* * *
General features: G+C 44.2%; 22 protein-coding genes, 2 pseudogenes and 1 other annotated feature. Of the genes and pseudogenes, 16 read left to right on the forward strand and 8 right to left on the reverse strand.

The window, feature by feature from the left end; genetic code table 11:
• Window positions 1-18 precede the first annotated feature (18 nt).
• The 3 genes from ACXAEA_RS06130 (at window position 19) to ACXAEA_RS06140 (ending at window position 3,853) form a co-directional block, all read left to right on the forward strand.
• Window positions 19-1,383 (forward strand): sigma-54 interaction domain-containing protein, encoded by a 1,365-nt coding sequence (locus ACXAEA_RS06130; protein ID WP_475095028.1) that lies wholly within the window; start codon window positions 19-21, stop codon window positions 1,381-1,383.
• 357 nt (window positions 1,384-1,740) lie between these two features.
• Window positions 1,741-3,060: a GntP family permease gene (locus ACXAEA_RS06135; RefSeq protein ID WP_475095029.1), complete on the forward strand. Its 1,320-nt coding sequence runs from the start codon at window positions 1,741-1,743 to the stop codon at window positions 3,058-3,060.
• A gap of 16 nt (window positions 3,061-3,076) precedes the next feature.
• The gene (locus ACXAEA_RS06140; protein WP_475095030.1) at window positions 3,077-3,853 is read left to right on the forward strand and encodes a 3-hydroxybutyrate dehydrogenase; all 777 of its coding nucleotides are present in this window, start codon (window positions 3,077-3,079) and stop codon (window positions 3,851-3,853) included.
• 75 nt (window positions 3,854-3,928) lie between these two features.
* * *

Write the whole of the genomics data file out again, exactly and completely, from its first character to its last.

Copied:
General features: G+C 44.2%; 22 protein-coding genes, 2 pseudogenes and 1 other annotated feature. Of the genes and pseudogenes, 16 read left to right on the forward strand and 8 right to left on the reverse strand.

The window, feature by feature from the left end; genetic code table 11:
• Window positions 1-18 precede the first annotated feature (18 nt).
• The 3 genes from ACXAEA_RS06130 (at window position 19) to ACXAEA_RS06140 (ending at window position 3,853) form a co-directional block, all read left to right on the forward strand.
• Window positions 19-1,383 (forward strand): sigma-54 interaction domain-containing protein, encoded by a 1,365-nt coding sequence (locus ACXAEA_RS06130; protein ID WP_475095028.1) that lies wholly within the window; start codon window positions 19-21, stop codon window positions 1,381-1,383.
• 357 nt (window positions 1,384-1,740) lie between these two features.
• Window positions 1,741-3,060: a GntP family permease gene (locus ACXAEA_RS06135; RefSeq protein ID WP_475095029.1), complete on the forward strand. Its 1,320-nt coding sequence runs from the start codon at window positions 1,741-1,743 to the stop codon at window positions 3,058-3,060.
• A gap of 16 nt (window positions 3,061-3,076) precedes the next feature.
• The gene (locus ACXAEA_RS06140; protein WP_475095030.1) at window positions 3,077-3,853 is read left to right on the forward strand and encodes a 3-hydroxybutyrate dehydrogenase; all 777 of its coding nucleotides are present in this window, start codon (window positions 3,077-3,079) and stop codon (window positions 3,851-3,853) included.
• 75 nt (window positions 3,854-3,928) lie between these two features.